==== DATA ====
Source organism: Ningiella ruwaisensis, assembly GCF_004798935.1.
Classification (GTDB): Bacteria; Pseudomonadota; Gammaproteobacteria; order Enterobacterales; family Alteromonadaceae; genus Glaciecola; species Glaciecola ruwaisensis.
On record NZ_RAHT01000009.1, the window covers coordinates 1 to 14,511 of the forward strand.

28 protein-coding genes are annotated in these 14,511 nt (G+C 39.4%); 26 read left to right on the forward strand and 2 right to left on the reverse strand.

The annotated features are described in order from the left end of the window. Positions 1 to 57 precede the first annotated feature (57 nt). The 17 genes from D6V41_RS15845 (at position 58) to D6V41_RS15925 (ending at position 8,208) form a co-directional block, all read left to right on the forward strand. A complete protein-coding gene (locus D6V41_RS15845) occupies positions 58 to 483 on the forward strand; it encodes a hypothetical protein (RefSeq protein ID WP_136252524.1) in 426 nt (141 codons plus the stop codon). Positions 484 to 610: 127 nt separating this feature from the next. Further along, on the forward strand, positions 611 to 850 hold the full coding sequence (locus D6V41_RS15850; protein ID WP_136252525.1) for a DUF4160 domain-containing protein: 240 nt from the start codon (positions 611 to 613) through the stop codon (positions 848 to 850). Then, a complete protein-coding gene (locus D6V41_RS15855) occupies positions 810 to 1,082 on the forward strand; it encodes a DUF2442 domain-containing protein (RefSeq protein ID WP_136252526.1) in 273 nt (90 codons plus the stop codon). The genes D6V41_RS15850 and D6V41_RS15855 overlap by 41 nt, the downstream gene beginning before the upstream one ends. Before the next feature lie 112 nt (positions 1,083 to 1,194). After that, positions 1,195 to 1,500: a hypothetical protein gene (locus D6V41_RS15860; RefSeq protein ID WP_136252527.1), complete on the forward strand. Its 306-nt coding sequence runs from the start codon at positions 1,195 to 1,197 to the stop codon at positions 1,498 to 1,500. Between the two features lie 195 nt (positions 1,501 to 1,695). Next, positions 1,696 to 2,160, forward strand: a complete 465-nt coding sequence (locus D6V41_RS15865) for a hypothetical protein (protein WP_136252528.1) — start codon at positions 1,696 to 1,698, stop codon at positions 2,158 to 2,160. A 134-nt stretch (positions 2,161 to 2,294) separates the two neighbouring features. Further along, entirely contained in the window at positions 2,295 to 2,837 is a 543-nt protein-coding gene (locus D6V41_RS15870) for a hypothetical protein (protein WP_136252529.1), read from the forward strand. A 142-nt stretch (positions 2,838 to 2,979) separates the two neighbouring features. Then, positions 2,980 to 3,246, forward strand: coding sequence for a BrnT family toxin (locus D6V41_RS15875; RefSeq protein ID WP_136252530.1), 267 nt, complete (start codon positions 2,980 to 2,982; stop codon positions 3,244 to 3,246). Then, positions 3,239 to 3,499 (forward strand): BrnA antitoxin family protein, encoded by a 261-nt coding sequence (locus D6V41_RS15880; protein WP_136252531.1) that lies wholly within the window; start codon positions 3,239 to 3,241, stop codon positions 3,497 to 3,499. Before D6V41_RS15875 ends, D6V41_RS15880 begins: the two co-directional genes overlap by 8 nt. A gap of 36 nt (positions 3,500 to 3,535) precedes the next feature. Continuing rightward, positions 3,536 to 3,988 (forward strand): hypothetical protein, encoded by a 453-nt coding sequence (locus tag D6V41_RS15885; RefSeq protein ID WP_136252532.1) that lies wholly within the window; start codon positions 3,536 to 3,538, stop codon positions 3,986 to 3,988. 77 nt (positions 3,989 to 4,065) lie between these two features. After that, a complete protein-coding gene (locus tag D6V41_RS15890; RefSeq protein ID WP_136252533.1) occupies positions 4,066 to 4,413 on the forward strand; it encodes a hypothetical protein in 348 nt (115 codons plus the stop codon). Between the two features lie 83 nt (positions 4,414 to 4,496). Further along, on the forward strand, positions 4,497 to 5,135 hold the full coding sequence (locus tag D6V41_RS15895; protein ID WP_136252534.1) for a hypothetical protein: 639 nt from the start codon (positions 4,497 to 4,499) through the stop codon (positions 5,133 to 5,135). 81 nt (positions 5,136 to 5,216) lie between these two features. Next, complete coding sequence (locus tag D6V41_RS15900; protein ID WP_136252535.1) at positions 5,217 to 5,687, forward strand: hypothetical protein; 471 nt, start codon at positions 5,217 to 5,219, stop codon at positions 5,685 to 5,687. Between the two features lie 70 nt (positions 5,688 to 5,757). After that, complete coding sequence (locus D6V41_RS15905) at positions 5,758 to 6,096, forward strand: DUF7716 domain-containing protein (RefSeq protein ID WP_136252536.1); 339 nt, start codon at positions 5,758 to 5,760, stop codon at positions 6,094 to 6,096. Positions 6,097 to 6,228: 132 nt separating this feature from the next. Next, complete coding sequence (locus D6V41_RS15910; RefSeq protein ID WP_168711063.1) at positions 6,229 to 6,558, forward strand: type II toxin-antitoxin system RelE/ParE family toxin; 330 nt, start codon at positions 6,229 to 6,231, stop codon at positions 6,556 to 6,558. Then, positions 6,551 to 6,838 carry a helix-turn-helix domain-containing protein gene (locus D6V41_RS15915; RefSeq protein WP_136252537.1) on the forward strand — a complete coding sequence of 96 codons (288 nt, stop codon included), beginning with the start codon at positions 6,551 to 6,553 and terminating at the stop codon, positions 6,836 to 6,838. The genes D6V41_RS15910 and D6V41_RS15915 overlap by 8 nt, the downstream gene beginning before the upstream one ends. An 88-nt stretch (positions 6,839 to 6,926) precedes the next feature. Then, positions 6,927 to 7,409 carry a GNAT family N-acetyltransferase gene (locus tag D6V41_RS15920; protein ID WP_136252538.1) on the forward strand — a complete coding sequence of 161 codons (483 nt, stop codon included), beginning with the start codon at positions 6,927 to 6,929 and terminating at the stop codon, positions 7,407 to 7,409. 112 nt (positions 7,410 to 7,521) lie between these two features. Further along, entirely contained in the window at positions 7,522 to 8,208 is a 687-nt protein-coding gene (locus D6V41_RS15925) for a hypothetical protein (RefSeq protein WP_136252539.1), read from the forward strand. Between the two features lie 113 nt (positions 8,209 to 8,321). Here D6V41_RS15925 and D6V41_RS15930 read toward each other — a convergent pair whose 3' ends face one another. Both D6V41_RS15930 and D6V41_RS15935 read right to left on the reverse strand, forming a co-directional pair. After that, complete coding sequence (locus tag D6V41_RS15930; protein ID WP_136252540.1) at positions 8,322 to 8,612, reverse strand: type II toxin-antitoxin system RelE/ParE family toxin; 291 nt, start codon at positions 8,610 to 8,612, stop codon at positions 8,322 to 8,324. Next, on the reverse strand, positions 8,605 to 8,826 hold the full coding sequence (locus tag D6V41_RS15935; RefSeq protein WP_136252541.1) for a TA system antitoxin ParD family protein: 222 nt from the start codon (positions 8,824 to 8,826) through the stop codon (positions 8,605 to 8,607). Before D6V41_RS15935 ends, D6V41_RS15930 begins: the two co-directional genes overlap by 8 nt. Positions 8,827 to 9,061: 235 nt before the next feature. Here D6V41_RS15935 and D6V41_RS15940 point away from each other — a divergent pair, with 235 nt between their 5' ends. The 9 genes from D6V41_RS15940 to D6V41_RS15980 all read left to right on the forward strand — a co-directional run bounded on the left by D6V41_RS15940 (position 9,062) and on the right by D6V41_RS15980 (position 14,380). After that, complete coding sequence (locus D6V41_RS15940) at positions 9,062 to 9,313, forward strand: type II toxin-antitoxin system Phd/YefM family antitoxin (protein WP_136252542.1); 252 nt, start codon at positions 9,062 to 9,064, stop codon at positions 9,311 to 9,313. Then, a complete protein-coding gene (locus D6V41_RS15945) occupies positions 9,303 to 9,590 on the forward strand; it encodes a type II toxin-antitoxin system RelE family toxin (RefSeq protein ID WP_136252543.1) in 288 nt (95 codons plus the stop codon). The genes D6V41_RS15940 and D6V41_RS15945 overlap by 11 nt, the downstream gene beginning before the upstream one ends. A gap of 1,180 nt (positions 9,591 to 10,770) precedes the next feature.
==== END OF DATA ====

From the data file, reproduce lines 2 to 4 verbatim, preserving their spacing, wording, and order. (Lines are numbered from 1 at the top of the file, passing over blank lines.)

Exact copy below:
Classification (GTDB): Bacteria; Pseudomonadota; Gammaproteobacteria; order Enterobacterales; family Alteromonadaceae; genus Glaciecola; species Glaciecola ruwaisensis.
On record NZ_RAHT01000009.1, the window covers coordinates 1 to 14,511 of the forward strand.

28 protein-coding genes are annotated in these 14,511 nt (G+C 39.4%); 26 read left to right on the forward strand and 2 right to left on the reverse strand.